[Read "Letter From an Iraqi Vet," by Army Sgt. John Bruhns.]
In his "Letter From an Iraqi Vet," John Bruhns says there aren't many good options, and lists two of them: Pull out quickly, or pull out slowly.
He fails to mention one possible solution: Finally engage the international community (which will also mean giving up some of the spoils of war -- i.e., contracts to rebuild), and give the forces there some form of legitimacy and at least the appearance that we really are there to help, not just to spread American values (which they don't want) or to get their oil.
-- Jan Vilhuber
It seems that many Americans opposed to the conduct and even beginning of this war can't decide what we should do about the occupation and what we should demand. This confusion has made it difficult for us to mount a focused critique and oppositional movement. Sgt. Bruhns' eloquent letter describes this tension.
I would like to suggest the following: Perhaps we don't need to make this decision. Let's demand something different. Let's demand that the Iraqi people decide what we do next. Let's demand an Iraqi plebiscite over the occupation of their nation, overseen by trusted monitors.
If we do this, and we force our government to hold good to it, we will restore to some degree the honor we have lost over this matter. We will offer Iraqi nationalists a separate, legitimate route toward political expression besides the gun. And we will offer a new point of unity for opposition to the occupation.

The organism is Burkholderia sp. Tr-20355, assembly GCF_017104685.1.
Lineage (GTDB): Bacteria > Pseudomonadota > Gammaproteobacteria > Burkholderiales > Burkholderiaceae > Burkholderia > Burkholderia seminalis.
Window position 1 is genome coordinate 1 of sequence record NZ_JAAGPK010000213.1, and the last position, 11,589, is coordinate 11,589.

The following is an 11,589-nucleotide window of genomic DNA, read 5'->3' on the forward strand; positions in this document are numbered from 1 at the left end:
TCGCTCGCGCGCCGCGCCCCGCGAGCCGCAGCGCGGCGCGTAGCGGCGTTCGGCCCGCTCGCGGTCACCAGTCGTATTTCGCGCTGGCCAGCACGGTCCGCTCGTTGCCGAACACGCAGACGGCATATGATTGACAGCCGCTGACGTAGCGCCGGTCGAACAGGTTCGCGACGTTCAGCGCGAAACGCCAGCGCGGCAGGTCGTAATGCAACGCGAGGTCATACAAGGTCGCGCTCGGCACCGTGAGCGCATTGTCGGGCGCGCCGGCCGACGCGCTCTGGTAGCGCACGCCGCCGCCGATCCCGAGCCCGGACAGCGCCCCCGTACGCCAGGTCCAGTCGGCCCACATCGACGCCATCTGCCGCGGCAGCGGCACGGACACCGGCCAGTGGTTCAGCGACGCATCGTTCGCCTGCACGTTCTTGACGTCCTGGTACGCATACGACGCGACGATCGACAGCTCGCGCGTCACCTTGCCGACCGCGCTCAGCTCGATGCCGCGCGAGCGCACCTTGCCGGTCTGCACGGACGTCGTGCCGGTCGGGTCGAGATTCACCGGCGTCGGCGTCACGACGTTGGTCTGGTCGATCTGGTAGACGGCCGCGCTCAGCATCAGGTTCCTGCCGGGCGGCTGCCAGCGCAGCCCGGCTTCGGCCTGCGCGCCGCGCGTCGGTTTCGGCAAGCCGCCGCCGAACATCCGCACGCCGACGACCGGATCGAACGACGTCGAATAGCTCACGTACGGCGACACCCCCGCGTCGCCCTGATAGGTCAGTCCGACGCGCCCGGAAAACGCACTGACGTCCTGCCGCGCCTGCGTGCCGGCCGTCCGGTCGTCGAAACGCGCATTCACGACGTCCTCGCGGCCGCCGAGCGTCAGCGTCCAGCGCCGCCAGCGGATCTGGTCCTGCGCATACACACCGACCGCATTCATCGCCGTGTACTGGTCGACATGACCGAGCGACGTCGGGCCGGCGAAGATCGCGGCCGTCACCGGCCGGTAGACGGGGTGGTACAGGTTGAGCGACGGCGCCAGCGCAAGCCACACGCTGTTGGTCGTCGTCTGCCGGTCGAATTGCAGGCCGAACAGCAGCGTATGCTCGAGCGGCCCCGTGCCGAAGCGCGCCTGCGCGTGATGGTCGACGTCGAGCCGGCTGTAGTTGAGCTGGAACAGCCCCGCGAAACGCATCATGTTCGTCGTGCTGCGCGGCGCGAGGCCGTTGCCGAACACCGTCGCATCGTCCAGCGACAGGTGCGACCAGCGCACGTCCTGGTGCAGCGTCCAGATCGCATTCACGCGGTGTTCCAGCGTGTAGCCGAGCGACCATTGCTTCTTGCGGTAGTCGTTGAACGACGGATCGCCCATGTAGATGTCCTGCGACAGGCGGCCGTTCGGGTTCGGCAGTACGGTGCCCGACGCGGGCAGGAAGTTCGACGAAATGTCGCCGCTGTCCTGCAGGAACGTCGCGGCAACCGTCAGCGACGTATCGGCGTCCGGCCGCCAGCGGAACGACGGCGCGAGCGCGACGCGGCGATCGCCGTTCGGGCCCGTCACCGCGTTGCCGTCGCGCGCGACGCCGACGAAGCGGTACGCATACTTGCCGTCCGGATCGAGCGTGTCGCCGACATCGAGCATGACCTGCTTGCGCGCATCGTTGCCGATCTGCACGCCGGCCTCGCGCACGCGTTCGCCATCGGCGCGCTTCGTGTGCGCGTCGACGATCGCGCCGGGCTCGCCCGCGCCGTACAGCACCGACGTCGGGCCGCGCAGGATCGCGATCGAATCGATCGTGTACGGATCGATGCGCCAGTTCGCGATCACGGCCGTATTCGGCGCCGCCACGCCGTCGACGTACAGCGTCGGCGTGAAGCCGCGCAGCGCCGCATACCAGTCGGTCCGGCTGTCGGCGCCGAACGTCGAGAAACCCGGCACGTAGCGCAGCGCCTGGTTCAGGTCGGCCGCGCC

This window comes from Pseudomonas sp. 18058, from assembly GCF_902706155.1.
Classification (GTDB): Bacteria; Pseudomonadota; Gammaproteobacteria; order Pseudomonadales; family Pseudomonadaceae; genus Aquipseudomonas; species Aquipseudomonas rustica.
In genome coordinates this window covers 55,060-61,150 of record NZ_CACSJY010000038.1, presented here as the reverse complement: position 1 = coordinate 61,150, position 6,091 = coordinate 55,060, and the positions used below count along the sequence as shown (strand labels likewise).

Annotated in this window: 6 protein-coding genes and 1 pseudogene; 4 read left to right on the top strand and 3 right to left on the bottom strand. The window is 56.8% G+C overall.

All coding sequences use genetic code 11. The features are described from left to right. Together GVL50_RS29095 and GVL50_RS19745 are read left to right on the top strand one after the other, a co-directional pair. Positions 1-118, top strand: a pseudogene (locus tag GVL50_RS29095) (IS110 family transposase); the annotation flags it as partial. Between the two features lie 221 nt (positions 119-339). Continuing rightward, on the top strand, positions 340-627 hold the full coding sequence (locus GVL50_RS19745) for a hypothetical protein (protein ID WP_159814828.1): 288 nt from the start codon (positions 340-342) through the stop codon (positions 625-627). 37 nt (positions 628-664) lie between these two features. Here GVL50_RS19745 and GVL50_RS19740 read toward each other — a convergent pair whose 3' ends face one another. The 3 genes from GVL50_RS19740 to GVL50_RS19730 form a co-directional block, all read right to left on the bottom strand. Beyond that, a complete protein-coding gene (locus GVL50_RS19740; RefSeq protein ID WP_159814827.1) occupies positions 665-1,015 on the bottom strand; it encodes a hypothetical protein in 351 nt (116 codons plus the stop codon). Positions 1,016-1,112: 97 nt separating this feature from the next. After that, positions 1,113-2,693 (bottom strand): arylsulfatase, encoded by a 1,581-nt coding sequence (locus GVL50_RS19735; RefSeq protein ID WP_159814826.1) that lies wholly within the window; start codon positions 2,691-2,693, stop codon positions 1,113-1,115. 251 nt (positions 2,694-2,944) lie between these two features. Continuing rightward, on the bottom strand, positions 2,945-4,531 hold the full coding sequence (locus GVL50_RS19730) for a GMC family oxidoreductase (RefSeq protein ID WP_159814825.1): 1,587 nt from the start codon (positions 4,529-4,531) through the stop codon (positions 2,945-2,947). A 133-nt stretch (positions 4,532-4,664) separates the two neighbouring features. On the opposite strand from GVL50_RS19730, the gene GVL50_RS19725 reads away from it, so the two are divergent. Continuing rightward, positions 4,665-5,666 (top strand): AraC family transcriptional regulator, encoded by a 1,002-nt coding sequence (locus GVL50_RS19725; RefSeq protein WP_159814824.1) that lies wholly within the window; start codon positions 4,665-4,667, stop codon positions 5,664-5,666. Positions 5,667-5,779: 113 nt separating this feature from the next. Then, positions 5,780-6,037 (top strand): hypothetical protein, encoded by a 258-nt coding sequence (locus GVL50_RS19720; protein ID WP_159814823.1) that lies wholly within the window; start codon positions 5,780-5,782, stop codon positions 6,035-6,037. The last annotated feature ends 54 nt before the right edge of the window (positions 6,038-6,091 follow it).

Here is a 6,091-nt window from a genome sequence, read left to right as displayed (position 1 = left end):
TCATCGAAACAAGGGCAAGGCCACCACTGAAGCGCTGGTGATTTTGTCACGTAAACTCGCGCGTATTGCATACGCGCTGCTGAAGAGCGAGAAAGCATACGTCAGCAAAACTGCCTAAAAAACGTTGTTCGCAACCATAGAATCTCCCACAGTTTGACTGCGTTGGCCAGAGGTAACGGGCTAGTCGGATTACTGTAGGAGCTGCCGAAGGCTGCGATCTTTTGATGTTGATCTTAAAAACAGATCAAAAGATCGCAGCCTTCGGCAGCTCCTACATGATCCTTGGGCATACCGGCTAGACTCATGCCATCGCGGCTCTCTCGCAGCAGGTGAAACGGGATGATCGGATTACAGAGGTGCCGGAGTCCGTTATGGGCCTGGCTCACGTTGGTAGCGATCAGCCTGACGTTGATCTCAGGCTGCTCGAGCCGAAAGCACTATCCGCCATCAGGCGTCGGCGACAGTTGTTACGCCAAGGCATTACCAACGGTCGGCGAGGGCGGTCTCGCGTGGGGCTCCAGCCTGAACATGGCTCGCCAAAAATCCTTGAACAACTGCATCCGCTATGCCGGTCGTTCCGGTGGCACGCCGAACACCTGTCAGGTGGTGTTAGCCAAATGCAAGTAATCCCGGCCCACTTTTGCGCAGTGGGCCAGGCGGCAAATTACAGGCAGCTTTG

I would also suggest that such a plebiscite include a ballot on what is to happen to Iraq's oil, in regard to the Bush administration's revealed desire to privatize it.
When we just ask, should we stay or should we go, we resign ourselves to a tragic choice that is unsatisfactory to all and make it possible for the administration to maintain control over the debate. We must move outside these choices and offer the promise of a genuine democratic decision to the people of Iraq.
-- Donald Jackson
First, we should never have invaded Iraq. But we did anyway. Based on false information fixed around a purely partisan agenda.
So, who has benefited the most from this misadventure? The radical Iranian ayatollahs next door. Sgt. Bruhns mentioned an event during which the Iranians inserted their Hezbollah agents into Karbala and Najaf shortly after the war began by having Hezbollah agents join a pilgrimage to these two Shiite holy cities in Iraq.
In early April 2003 I read that about 80 Hezbollah agents showed up in either Karbala or Najaf. The article mentioned that these terrorist agents didn't seem to be doing anything. Puzzling. But what if they were doing something off the radar like setting up terrorist cells?
Could this explain the Iraqi veteran's encounters during the pilgrimage in which anti-U.S. Iraqi protesters started acting like they'd been coached by Hezbollah? Iraqi protesters who sounded like Iranian protesters screaming "death to America" even though U.S. forces had just freed them from Saddam Hussein's regime?